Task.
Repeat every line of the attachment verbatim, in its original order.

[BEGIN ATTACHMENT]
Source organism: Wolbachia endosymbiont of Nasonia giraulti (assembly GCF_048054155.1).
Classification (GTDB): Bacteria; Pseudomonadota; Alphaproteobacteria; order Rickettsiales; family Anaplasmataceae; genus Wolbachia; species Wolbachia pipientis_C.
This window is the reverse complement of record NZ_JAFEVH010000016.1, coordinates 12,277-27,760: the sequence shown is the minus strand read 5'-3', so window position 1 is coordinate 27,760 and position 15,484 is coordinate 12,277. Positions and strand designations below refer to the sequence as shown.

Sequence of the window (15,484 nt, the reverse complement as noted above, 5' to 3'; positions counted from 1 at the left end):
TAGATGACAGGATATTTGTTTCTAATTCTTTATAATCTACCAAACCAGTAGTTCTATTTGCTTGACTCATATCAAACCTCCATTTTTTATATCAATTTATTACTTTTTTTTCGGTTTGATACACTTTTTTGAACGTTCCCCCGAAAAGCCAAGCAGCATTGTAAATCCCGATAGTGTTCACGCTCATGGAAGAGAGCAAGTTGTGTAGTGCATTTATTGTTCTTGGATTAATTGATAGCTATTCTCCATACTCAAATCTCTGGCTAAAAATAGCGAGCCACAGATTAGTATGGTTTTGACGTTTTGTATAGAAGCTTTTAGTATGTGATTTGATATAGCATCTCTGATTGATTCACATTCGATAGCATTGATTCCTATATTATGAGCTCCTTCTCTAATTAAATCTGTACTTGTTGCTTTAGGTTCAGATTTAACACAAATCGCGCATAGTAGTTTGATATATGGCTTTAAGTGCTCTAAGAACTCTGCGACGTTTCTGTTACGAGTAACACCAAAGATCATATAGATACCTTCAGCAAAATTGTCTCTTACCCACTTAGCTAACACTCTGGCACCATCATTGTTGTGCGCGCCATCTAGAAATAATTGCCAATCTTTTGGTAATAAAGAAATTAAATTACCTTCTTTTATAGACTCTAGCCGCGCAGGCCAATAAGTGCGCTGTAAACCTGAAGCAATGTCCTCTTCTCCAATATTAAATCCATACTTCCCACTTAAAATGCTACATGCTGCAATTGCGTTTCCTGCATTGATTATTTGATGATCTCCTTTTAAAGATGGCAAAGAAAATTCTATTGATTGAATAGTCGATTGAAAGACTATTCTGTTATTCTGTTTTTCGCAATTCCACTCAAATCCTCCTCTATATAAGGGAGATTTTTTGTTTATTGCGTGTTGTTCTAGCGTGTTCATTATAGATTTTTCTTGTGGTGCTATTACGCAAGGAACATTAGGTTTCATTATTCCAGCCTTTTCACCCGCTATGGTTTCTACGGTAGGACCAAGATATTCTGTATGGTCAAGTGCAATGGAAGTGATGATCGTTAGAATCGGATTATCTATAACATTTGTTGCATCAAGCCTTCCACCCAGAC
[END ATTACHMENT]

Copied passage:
Source organism: Wolbachia endosymbiont of Nasonia giraulti (assembly GCF_048054155.1).
Classification (GTDB): Bacteria; Pseudomonadota; Alphaproteobacteria; order Rickettsiales; family Anaplasmataceae; genus Wolbachia; species Wolbachia pipientis_C.
This window is the reverse complement of record NZ_JAFEVH010000016.1, coordinates 12,277-27,760: the sequence shown is the minus strand read 5'-3', so window position 1 is coordinate 27,760 and position 15,484 is coordinate 12,277. Positions and strand designations below refer to the sequence as shown.

Sequence of the window (15,484 nt, the reverse complement as noted above, 5' to 3'; positions counted from 1 at the left end):
TAGATGACAGGATATTTGTTTCTAATTCTTTATAATCTACCAAACCAGTAGTTCTATTTGCTTGACTCATATCAAACCTCCATTTTTTATATCAATTTATTACTTTTTTTTCGGTTTGATACACTTTTTTGAACGTTCCCCCGAAAAGCCAAGCAGCATTGTAAATCCCGATAGTGTTCACGCTCATGGAAGAGAGCAAGTTGTGTAGTGCATTTATTGTTCTTGGATTAATTGATAGCTATTCTCCATACTCAAATCTCTGGCTAAAAATAGCGAGCCACAGATTAGTATGGTTTTGACGTTTTGTATAGAAGCTTTTAGTATGTGATTTGATATAGCATCTCTGATTGATTCACATTCGATAGCATTGATTCCTATATTATGAGCTCCTTCTCTAATTAAATCTGTACTTGTTGCTTTAGGTTCAGATTTAACACAAATCGCGCATAGTAGTTTGATATATGGCTTTAAGTGCTCTAAGAACTCTGCGACGTTTCTGTTACGAGTAACACCAAAGATCATATAGATACCTTCAGCAAAATTGTCTCTTACCCACTTAGCTAACACTCTGGCACCATCATTGTTGTGCGCGCCATCTAGAAATAATTGCCAATCTTTTGGTAATAAAGAAATTAAATTACCTTCTTTTATAGACTCTAGCCGCGCAGGCCAATAAGTGCGCTGTAAACCTGAAGCAATGTCCTCTTCTCCAATATTAAATCCATACTTCCCACTTAAAATGCTACATGCTGCAATTGCGTTTCCTGCATTGATTATTTGATGATCTCCTTTTAAAGATGGCAAAGAAAATTCTATTGATTGAATAGTCGATTGAAAGACTATTCTGTTATTCTGTTTTTCGCAATTCCACTCAAATCCTCCTCTATATAAGGGAGATTTTTTGTTTATTGCGTGTTGTTCTAGCGTGTTCATTATAGATTTTTCTTGTGGTGCTATTACGCAAGGAACATTAGGTTTCATTATTCCAGCCTTTTCACCCGCTATGGTTTCTACGGTAGGACCAAGATATTCTGTATGGTCAAGTGCAATGGAAGTGATGATCGTTAGAATCGGATTATCTATAACATTTGTTGCATCAAGCCTTCCACCCAGAC